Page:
Joining the gift boutique and taproom slated for the Hangar development—and the ice cream parlor that just opened—in Scotts Valley is a new fitness studio from Santa Cruz resident Peter Malek.
The 40-year-old engineer and workout enthusiast says he’s thrilled to be able to bring a MADabolic franchise, the strength-training concept founded by former professional hockey players Brandon Cullen and Kirk DeWaele, to the community.
“We’re very blessed, very fortunate to have found this location,” Malek said. “I think it’s going to bring something that’s really needed.”
MADabolic—which focuses on “Momentum,” “Anaerobic” and “Durability” workouts—has been rolling out franchises across the country in places like Atlanta, Austin and Pittsburgh, but Scotts Valley is its first entry into California.
Malek, who has a personal training certificate through the National Exercise & Sports Trainers Association, says he grew up playing sports and continued his passion through CrossFit and Ironman approaches. He has a CrossFit Level 1 training certificate and has participated in up to a half-Ironman competition.
“Fitness has always been a very big part of my lifestyle,” he said, adding he was looking for a new workout methodology after witnessing multiple injuries within the CrossFit world. “We’re offering a balanced and strength-driven interval disciple.”
Malek says the MADabolic model works for both high-intensity athletes as well as everyday individuals because it focuses on the ratio between pushing yourself and resting, not on a set bar you have to achieve.
“This is going to introduce something that provides something new and fresh,” he said. “It’s designed to torch body fat.”
On Dec. 9, the Planning Commission approved the fitness studio’s application for a conditional use permit, for the 262 Mt. Hermon Rd. location, submitted by architectural company David Elliot & Associates, Inc.
“Everything went smoothly,” he said. “We’re almost done framing. Electrical is about 80-90% done. Plumbing will be done next week.”
According to municipal documents, the business plans to operate from 5:30am-7:30pm weekdays and 8am-noon on weekends.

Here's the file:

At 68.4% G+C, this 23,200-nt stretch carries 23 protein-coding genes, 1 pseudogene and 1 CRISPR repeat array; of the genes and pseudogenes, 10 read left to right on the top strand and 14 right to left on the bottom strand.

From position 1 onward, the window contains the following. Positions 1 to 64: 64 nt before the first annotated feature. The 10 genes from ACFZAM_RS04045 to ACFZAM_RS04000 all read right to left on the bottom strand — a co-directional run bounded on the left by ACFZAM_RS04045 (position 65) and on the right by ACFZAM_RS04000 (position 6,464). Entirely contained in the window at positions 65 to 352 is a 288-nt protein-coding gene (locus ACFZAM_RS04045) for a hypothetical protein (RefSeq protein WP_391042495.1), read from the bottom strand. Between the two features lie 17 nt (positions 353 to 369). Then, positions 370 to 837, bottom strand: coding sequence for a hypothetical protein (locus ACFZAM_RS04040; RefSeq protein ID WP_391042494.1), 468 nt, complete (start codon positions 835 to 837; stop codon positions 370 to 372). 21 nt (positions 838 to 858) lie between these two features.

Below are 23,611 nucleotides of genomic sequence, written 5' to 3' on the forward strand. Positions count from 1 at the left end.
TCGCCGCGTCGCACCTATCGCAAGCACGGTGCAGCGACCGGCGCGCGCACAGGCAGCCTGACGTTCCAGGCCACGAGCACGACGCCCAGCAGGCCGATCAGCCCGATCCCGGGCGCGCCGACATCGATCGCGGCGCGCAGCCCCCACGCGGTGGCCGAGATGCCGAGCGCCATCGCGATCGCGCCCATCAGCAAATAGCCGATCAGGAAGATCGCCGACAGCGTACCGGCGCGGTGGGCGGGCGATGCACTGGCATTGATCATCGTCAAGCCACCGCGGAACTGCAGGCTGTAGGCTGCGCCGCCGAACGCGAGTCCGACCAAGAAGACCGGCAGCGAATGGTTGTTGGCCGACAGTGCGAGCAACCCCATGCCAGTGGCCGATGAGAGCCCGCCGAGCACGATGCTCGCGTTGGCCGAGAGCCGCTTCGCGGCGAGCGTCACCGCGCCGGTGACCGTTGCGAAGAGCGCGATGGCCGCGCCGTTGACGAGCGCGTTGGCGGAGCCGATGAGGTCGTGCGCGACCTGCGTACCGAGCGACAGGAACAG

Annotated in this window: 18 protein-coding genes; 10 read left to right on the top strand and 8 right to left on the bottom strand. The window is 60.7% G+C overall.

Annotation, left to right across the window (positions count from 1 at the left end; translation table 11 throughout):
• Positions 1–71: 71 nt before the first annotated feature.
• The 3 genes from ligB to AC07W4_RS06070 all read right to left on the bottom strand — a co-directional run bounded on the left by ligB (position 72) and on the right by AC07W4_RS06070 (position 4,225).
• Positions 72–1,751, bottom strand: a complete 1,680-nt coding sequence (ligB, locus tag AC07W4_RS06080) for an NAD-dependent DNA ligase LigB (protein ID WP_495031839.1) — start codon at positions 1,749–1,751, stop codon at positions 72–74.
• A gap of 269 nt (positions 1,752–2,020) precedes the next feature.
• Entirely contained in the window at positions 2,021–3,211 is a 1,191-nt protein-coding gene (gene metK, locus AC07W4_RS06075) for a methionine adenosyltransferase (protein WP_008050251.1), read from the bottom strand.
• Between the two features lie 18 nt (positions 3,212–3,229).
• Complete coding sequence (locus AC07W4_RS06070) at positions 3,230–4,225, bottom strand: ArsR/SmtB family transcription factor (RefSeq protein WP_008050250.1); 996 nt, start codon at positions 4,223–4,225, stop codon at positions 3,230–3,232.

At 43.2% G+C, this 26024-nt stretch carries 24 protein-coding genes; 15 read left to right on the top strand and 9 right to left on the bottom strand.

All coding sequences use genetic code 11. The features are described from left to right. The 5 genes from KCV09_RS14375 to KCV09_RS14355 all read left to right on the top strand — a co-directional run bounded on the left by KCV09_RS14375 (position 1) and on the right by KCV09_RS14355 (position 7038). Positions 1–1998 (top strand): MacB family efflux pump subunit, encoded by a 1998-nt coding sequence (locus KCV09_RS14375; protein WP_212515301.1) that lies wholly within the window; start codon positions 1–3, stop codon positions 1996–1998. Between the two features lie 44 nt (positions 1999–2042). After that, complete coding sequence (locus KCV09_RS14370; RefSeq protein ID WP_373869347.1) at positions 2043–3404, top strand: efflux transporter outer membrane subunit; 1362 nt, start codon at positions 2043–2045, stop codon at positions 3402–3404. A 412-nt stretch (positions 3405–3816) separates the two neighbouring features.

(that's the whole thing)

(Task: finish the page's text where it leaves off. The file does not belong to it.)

The studio expects to hire four people and offer hour-long classes, with a maximum of 20 people in each session.
The Hangar project’s developer Corbett Wright, of CW Land Consultants, Inc., said he’d been trying to get a fitness studio to join the project when Malek approached him.
“We think it’s very in-tune with what we’re trying to accomplish,” he said, explaining a mix of business types helps drive healthy economic development. “You don’t want to have a bunch of restaurants right next to each other.”
The Penny Ice Creamery has been serving up tasty treats for weeks and Home by Zinnia’s is planning to open its doors any day now, he added.
Malek says, if all goes well, the fitness studio could be in business as soon as February.
Wednesday, a worker removed the for-lease signage from the building, now that the whole place is rented out.
Meanwhile, Malek’s ecstatic that the book he penned during the pandemic, #PerFORM: The Path to Becoming Unstoppable and Achieving Fulfillment, was published by New Degree Press Tuesday.
“It was pretty surreal, and it was humbling at the same time,” he said of writing the book. “It’s a platform to help people understand that they should go after what they love, something that provides purpose and meaning.”